By Molly McCarthy, Contributing Writer
Shrewsbury – According to the Pew Research Center the percentage of American adults who own an electronic reader or e-reader jumped from 10 percent to 19 percent between mid-December 2011 and early January 2012. The holiday gift-giving season is seen as the reason for the jump in sales. While bookstores and publishers are adapting business models to fit the growing e-reader trend, they are not the only markets affected by it.
Director of Shrewsbury Public Library Ellen Dolan first started to see a significant increase in the interest in e-books during the holiday season of 2010. Dolan said she could see a huge surge in libraries” OverDrive catalog the week after Christmas last year and that was repeated again this year. OverDrive is a digital distributor of e-books, audiobooks, and other digital content and is used by the library.
The upward trend in e-reader use led the employees of the library and SELCO (Shrewsbury's electric, telephone and cable provider) to hold a workshop Jan. 5 helping users get comfortable using e-readers such as Nooks, Kindles, iPads, and other tablet devices.
The new device workshop is only one of the many ways the library is incorporating the use of e-books into its mission to stimulate the imagination, nurture literacy in young children, empower people to find and use information, encourage lifelong learning, and support Shrewsbury's evolving community.
“There is a big push right now to build e-book collections, but we are still in the infancy of building that collection,” Dolan said.
According to Dolan, about 4 percent of the library's budget goes to e-books. There are currently more than 5,000 e-books in the library's collection.
Electronic Resources librarian Dennis Holtgrefe holds group e-reader classes.
“The devices themselves – when you are just trying to read and things like that – are pretty intuitive. The hard part is how to get your content sometimes,” Holtgrefe said. “So the classes focus on getting library material and how to put it on your device and also the rules associated with that – how long you can keep a book and how to get it to return automatically, those kinds of details.”
Reference librarian Pryia Rathnam will be holding one-on-one sessions for people to learn to use their e-readers. The sessions will start in March and will be held Tuesdays from 2:30 to 4 p.m. There will be three 20-minute sessions people can sign up for.
“We really understand that it's kind of a growing role of people seeing public libraries as the place they can get acquainted with new technology,” Dolan said. “They get a live person who knows that they are doing and can help them.”
According to Dolan the library is making plans to renovate the way the library deals with reference services. The reference desk is going to be moved out onto the floor. There is going to be a collaborative part of the desk where individuals can work together with Rathnam, without the barrier of a desk.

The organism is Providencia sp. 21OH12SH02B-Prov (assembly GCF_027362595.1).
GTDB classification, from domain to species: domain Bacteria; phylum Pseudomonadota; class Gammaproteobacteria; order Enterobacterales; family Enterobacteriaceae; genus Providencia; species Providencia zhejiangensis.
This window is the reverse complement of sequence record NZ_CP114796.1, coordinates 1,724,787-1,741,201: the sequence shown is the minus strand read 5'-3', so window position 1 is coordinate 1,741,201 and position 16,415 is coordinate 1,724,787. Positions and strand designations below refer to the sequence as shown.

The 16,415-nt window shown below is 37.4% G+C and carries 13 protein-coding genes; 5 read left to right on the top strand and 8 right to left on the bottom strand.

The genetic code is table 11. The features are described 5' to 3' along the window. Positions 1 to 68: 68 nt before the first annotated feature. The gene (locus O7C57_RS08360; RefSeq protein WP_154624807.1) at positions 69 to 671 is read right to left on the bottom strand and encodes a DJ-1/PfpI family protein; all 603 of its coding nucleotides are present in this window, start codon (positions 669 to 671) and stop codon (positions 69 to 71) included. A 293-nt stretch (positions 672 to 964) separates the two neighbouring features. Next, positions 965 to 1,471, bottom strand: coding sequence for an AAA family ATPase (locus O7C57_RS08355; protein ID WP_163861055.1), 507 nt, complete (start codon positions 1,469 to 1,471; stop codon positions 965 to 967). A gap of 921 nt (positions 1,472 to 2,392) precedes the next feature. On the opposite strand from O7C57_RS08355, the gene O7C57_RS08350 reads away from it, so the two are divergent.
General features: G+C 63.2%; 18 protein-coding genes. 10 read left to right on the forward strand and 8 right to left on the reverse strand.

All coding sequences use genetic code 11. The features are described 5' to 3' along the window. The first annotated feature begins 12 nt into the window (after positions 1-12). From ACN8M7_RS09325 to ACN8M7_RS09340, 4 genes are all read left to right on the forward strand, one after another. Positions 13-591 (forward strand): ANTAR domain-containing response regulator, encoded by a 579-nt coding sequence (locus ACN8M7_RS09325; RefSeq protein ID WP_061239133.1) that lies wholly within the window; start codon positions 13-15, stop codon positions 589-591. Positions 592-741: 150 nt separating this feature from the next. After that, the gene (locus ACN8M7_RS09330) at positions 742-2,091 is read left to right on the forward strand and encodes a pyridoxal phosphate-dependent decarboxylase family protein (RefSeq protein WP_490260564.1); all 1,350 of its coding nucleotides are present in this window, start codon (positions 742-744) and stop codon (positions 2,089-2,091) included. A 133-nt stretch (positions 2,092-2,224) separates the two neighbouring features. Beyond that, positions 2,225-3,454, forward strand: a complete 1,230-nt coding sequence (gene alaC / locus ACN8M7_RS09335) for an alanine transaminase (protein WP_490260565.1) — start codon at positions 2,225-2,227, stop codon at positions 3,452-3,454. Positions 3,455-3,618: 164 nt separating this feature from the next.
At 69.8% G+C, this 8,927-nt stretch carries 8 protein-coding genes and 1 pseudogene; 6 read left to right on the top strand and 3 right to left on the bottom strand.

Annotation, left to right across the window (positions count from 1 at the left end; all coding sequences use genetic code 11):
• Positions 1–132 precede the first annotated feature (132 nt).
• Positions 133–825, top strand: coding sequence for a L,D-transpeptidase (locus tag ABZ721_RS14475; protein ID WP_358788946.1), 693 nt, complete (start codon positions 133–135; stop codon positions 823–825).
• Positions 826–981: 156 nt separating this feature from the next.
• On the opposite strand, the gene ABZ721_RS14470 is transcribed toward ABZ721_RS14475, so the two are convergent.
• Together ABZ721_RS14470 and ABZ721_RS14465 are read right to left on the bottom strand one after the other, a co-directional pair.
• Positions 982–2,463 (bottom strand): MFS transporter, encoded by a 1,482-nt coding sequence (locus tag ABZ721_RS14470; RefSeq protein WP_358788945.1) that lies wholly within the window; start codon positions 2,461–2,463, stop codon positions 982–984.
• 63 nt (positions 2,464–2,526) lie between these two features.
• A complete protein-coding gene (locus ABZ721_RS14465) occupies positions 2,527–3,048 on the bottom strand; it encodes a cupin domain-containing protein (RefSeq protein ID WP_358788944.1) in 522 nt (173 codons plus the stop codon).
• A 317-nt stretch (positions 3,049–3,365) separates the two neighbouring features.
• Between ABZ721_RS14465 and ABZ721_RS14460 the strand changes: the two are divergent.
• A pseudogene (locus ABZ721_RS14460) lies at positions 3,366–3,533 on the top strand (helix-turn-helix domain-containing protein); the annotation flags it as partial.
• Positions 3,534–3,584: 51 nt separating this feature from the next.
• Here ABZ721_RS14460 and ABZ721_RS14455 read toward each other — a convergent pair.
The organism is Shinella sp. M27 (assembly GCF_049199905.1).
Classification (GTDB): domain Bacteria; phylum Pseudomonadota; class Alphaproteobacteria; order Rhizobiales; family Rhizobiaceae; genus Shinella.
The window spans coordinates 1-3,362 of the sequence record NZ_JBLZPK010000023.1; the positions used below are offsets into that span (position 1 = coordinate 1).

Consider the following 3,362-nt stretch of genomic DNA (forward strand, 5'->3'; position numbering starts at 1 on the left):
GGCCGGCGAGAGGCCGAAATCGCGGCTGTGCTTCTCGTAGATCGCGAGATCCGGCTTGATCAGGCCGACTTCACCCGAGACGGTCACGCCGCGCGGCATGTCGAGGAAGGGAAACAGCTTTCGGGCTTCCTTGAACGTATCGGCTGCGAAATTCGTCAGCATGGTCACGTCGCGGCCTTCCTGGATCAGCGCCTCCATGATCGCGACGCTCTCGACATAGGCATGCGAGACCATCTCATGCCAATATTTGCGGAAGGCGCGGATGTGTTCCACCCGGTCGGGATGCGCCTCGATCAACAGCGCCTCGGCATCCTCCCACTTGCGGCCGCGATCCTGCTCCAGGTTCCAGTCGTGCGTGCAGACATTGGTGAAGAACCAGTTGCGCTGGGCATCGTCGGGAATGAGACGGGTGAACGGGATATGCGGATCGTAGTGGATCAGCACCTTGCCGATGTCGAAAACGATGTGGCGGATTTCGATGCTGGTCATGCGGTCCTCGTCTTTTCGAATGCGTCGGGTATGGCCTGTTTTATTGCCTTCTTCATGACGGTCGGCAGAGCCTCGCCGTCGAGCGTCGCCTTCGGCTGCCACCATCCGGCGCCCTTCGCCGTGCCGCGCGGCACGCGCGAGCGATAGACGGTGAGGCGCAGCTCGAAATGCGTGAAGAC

“There will be more space where she can work with an individual whether they are sitting there with an iPad or a Kindle or whatever,” said Dolan.
While e-books and e-readers allow public libraries to offer another free resource to members of the community they also bring challenges. Dolan stated one challenge is that there is no standard format for e-books and the idea of public library e-books is very different than the retail issue.
“If you think about a print book, you can give a print book to everyone who can read the specific language of that book and that book is functional for them,” Dolan said. “Whereas with an e-book if they don's have a device that matches the format it's not available to them. And not all publishers are selling to public libraries. Those that are selling to libraries have a variety of different parameters which they sell or lease the books.”
According to Library Journal the American Library Association (ALA) will meet with major publishers Macmillan, Simon and Schuster and Penguin Publishing House at the ALA 2012 Midwinter Meeting regarding public libraries and e-books.
“We have a very serious interest in making sure our patrons have access to free material,” Dolan said. “That's what libraries have been about and that's why people support public libraries. I's hoping that we get a successful business model for the publishers and it is also a successful lending model for public libraries.”
The Shrewsbury Public Library has purchased some e-readers and they will be available for loan in about a month.
To make an appointment for one-on-one help using e-readers with library content, contact Reference Librarian Priya Rathnam at 508-842-0081.
The Shrewsbury Public Library is located at 609 Main Street, Shrewsbury, MA 01545.